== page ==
National Football League owners have insisted for more than 50 years that, regardless of ability, each of their players must sign an identically worded contract.
The owners call this the standard player's contract. And on all 28 teams today, from one player to another, only the numbers differ.
Here's what Ram owner Georgia Frontiere has agreed to do for running back Eric Dickerson, starting next year, under the terms of his 1988-89 contract extension:
--She will pay him $686,000 in 1988 unless he is injured this season.
--If Dickerson flunks the physical examination at training camp next summer, he will get only $65,000 in 1988, not $686,000.
--If it should turn out that a 1987 injury ends his career, he will get nothing in 1989, although his contract with the Rams ostensibly calls for another $686,000 that year.
--What's more, any year that Dickerson is judged to be physically fit, Ram ownership can cut him any time--after any game--and cut off his salary at the same time.
In 1989, for example, although Dickerson's contract calls for a payment of $686,000 that season, he will lose it if he's cut from the roster.
And that's a very real possibility for a beaten-up, 29-year-old running back in the NFL if his coaches have found someone faster and younger and more docile and willing to play for, say, $100,000 a year instead of $686,000.
In other words, Dickerson's widely publicized multi-year contract isn't worth much more than the paper it is printed on. It isn't, that is, unless he meets two stern requirements:
--He must stay uninjured, which isn't easy for an NFL player, particularly an aging NFL player.
--And he must keep his coaches happy. He must keep them from getting so angry or so disturbed by the things he does, on or off the field, that they decide to get rid of him.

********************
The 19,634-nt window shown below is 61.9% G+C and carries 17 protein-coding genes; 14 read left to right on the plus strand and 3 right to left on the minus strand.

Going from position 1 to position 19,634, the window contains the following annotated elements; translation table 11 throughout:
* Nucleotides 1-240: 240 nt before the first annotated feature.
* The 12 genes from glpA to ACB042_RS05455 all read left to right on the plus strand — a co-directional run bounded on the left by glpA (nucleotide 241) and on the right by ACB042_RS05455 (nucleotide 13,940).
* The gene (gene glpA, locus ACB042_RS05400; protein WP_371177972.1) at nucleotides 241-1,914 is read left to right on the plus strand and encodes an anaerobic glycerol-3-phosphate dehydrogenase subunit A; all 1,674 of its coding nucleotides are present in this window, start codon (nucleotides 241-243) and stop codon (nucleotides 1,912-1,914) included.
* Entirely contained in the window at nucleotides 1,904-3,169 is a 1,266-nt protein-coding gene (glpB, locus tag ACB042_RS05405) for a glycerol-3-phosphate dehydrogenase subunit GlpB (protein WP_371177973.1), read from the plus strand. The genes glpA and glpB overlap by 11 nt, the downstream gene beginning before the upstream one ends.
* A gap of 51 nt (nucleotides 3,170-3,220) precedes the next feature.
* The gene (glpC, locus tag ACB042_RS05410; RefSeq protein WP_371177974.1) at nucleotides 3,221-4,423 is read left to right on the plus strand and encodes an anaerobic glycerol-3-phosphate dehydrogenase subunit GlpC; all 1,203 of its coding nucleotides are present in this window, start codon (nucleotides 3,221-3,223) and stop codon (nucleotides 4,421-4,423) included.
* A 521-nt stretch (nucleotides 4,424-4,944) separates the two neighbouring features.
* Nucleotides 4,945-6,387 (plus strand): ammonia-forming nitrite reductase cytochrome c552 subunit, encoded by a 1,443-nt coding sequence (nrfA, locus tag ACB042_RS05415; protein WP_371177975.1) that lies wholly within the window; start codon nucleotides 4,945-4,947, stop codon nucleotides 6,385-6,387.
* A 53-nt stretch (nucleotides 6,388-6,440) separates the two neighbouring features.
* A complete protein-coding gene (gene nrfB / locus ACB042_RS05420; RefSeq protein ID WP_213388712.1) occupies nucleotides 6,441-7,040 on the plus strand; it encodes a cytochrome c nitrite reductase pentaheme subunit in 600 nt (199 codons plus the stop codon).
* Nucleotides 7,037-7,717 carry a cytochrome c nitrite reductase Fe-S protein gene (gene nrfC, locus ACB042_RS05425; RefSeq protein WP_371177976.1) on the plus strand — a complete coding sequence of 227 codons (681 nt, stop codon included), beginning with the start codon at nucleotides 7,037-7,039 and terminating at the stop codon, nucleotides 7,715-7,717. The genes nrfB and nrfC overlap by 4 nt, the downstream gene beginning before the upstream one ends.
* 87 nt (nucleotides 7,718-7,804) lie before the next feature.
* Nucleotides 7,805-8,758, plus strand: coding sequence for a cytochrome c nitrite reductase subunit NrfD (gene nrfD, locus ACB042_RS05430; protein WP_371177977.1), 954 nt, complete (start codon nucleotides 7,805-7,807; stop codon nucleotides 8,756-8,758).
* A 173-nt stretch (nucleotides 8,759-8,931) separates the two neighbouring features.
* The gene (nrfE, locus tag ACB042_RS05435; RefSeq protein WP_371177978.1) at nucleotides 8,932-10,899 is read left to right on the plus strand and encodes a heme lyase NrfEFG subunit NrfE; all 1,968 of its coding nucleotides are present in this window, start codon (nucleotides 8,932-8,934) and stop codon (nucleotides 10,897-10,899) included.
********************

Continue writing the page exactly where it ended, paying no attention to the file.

"That's the way it is for almost all the guys who play pro football--not just Dickerson," an NFL Players Assn. spokesman said from Washington this week.
Michael Duberstein, the NFLPA's director of research, noted: "Few if any football fans understand that the big numbers they read in the papers are misleading.
"More than 99% of the (league's 1,585) players have contracts like Dickerson's. The salary numbers are often smaller--but their pay ends if they're cut or injured.
"Less than 20 NFL players have no-cut contracts. That's less than 1%. And most of the no-cuts were negotiated in the years when there was competition (from the United States Football League)."
During the NFL's four-week strike-lockout this fall, the players sought to bargain with the owners for a more reasonable contract structure. They found that the owners wouldn't discuss it.
In America today, to most business people, a $600,000 contract is a $600,000 contract.
In baseball and basketball, for example, the huge player salaries listed in the newspapers are usually what they appear to be.
"Salaries are commonly guaranteed in both baseball and the National Basketball Assn.," Boston agent Bob Woolf said.
"I'll give you three examples of (NBA deals) I just negotiated.
"Armon Gilliam signed a $5-million contract for five years--with every penny guaranteed. So is every penny of Bernard King's contract. He signed for $2 million for two years.
Gilliam plays with the Phoenix Suns and King, formerly of the New York Knicks, has signed an offer sheet with the Washington Bullets. The Knicks may match the Bullets' offer if they want to get King back, but his money is guaranteed in any event.
And both, unlike Dickerson, will be paid in full if they get hurt or cut.
"They have broad-range injury clauses," Woolf said. "What that means is that the teams have guaranteed these contracts regardless of whether they're injured on or off the basketball floor.
"If their NBA career ends walking across the street someday, their teams will honor their contracts 100%."
A football player asking an NFL owner for such a contract would probably be benched on grounds of insanity.
Still, in corporate America, basketball continues to be perceived as a sound investment. Wealthy sportsmen stand in line to get NBA franchises--just as they do NFL franchises. In the NBA this year, even expansion clubs are priced at $32 million and up.
Baseball also remains in business with guaranteed contracts. Asked for an East Coast example, Woolf said:
"(Boston Red Sox pitcher) Bob Stanley will get $1 million a year for the next two years, regardless of whether he pitches well."
And recently, Stanley hasn't pitched all that well.
Woolf, one of the nation's most respected sports agents, is of the opinion that momentum is all that is keeping the NFL's harsh player relations in place.
"The NFL's answer is always that it has always done things this way," Woolf said, adding that if baseball and the NBA could give guaranteed contracts, the NFL could.
Even the choicest and most famous of the NFL's players are on day-to-day contracts.
"If Joe Montana gets hurt again this year and can't play out his contract, he'll get $65,000 next year, Woolf said.